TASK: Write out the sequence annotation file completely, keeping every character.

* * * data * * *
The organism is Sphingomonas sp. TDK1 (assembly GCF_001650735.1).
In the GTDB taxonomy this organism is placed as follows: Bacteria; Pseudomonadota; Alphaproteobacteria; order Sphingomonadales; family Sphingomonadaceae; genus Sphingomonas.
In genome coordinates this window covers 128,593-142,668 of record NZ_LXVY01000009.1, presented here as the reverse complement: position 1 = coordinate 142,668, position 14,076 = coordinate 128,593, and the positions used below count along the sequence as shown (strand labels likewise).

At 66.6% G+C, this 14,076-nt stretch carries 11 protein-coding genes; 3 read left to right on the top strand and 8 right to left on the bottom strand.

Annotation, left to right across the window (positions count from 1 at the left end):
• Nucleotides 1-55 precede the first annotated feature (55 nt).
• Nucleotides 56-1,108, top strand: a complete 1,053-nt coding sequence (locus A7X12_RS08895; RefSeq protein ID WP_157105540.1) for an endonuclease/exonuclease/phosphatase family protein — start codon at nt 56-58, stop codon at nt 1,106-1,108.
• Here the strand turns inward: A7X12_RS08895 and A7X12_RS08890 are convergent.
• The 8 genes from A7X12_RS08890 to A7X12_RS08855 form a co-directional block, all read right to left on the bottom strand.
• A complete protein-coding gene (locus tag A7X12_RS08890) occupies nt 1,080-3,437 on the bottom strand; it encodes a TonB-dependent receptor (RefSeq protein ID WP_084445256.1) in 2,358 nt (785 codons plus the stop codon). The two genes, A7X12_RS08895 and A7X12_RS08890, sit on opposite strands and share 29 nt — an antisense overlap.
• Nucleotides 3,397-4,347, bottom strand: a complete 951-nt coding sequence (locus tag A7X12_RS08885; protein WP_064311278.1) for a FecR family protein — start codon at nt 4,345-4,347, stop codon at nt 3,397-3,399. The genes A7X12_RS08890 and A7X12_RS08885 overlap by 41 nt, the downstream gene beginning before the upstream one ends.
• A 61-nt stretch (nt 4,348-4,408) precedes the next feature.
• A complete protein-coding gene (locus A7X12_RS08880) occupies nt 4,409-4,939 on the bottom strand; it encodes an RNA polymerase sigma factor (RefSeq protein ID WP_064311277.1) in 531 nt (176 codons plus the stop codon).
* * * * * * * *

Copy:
The organism is Sphingomonas sp. TDK1 (assembly GCF_001650735.1).
In the GTDB taxonomy this organism is placed as follows: Bacteria; Pseudomonadota; Alphaproteobacteria; order Sphingomonadales; family Sphingomonadaceae; genus Sphingomonas.
In genome coordinates this window covers 128,593-142,668 of record NZ_LXVY01000009.1, presented here as the reverse complement: position 1 = coordinate 142,668, position 14,076 = coordinate 128,593, and the positions used below count along the sequence as shown (strand labels likewise).

At 66.6% G+C, this 14,076-nt stretch carries 11 protein-coding genes; 3 read left to right on the top strand and 8 right to left on the bottom strand.

Annotation, left to right across the window (positions count from 1 at the left end):
• Nucleotides 1-55 precede the first annotated feature (55 nt).
• Nucleotides 56-1,108, top strand: a complete 1,053-nt coding sequence (locus A7X12_RS08895; RefSeq protein ID WP_157105540.1) for an endonuclease/exonuclease/phosphatase family protein — start codon at nt 56-58, stop codon at nt 1,106-1,108.
• Here the strand turns inward: A7X12_RS08895 and A7X12_RS08890 are convergent.
• The 8 genes from A7X12_RS08890 to A7X12_RS08855 form a co-directional block, all read right to left on the bottom strand.
• A complete protein-coding gene (locus tag A7X12_RS08890) occupies nt 1,080-3,437 on the bottom strand; it encodes a TonB-dependent receptor (RefSeq protein ID WP_084445256.1) in 2,358 nt (785 codons plus the stop codon). The two genes, A7X12_RS08895 and A7X12_RS08890, sit on opposite strands and share 29 nt — an antisense overlap.
• Nucleotides 3,397-4,347, bottom strand: a complete 951-nt coding sequence (locus tag A7X12_RS08885; protein WP_064311278.1) for a FecR family protein — start codon at nt 4,345-4,347, stop codon at nt 3,397-3,399. The genes A7X12_RS08890 and A7X12_RS08885 overlap by 41 nt, the downstream gene beginning before the upstream one ends.
• A 61-nt stretch (nt 4,348-4,408) precedes the next feature.
• A complete protein-coding gene (locus A7X12_RS08880) occupies nt 4,409-4,939 on the bottom strand; it encodes an RNA polymerase sigma factor (RefSeq protein ID WP_064311277.1) in 531 nt (176 codons plus the stop codon).